Archives

Hops Fork

This agricultural tool was used to gently lift, move, and mix the hops as they lay on the drying floor.  This ensured even drying of the whole bale.

Hops Sampler

This tool is a wrought iron, six-pronged, swiveled hop sampler. It operates like a pair of scissors. Growers and dealers used hop samplers to extract a sample from a bale of hops. They judged the quality of the crop and the harvesting process from the sample, and this determined a price for the product.

 

Anvil

An anvil is an important tool for any black smith.  It is the object on which hot metal is struck. The heavy anvil causes the energy from the strike of the hammer to focus on the metal object being created.

Letter in Hinman Milking Machine Trade Cat.

Letter in Hinman Milking Machine Trade Catalog, Thomas Taggert to J.P. Meyers (1917), Hinman Milking Machine Co., Oneida, NY, [1921?], p. 34, Trade cats Ag Imp H593h, 14 x 18 cm., Research Library Special Collections Trade Catalogs: Agricultural Implements, N0650.1999

Advertisement for Comstock’s Horticultural Implements

There were a number of agricultural magazines and journals during the 19th century. The magazines printed advertisements for companies that manufactured and sold agricultural implements. These publications offered farmers a chance to see new technological advances, learn scientific farming techniques, and stay connected to a larger group of like minded people.

 

The American Agriculturalist for the Farm, Garden and Household, 1870, v. 29,illus.  p. 118, Orange Judd & Co., New York. The Farmers’ Museum Library, Cooperstown, New York, 630.5 A512, F51.1954.

Charlotte Chicken

Charlotte Chicken represents the Leghorn breed, which is prized for its prolific egg laying. Carved by Gerry Holtzman and painted by Jill Irving, she represents the poultry farms of New York on the Empire State Carousel.

Diary of John B. Weeks – January 21, 1855

During the mid-nineteenth century, farmers spent almost every Sunday in church. Many farmers recorded attending church on a weekly basis in their diaries. In 1855, John B. Weeks frequently attended church with family and friends. His diary reveals that the pastor’s sermons were an important part of the service.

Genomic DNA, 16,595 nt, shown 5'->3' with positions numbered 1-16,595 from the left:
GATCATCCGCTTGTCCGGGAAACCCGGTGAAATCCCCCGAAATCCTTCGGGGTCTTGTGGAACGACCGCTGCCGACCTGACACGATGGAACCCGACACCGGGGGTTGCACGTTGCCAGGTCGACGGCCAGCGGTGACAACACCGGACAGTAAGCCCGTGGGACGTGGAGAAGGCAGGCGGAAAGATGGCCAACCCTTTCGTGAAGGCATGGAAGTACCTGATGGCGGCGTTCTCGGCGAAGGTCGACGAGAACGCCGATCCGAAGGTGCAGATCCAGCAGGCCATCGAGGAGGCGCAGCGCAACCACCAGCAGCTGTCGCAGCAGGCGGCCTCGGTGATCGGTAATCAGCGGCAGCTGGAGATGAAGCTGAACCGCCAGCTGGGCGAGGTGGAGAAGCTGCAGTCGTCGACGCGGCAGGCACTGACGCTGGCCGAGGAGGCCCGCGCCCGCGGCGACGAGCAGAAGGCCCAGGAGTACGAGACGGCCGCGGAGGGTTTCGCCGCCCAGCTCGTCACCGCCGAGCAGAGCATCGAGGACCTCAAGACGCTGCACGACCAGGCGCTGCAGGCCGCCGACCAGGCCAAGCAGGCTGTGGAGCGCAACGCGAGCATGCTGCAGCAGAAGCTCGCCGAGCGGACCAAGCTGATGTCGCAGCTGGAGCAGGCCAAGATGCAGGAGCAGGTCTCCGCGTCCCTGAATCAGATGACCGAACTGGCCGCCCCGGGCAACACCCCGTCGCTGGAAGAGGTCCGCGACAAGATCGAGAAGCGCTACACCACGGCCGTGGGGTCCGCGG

JANUARY
Sun 21st Went to Jones Ville Church, Rev Benedict preached from Numbers 32 Chap 6 Verse. We had a verry good discourse the Funeral of Peter H Banta was given out to day 2 o clock at the church. Came home & took a lunch and went back to the Ville to the Funeral Rev Sanford preached from Thes 4 Chap 14th Verse, there were a great many people at the Funeral; Banta left a wife & some young children

Doctor’s Saddlebags

Physicians often made house calls to care for their patients. Since many physicians traveled by horseback, these saddlebags allowed doctors to transport their medicines and equipment safely. The saddlebags are made of leather and could be put over the back of a horse or over the doctor’s shoulder.

 

Merit Slip

Most schools in central New York did not issue report cards to students in the mid-nineteenth century. If students performed well in school, learned and recited their lessons properly, and exhibited good behavior, they received merit slips, or Rewards of Merit. The teacher wrote the student’s name on the pre-printed slip and signed it as the student’s reward.

Phinney’s Calendar or Western Almanac

Almanacs were extremely popular books in the farming community, largely because of their weather predictions. Farmers would use these predictions to help plan the planting season.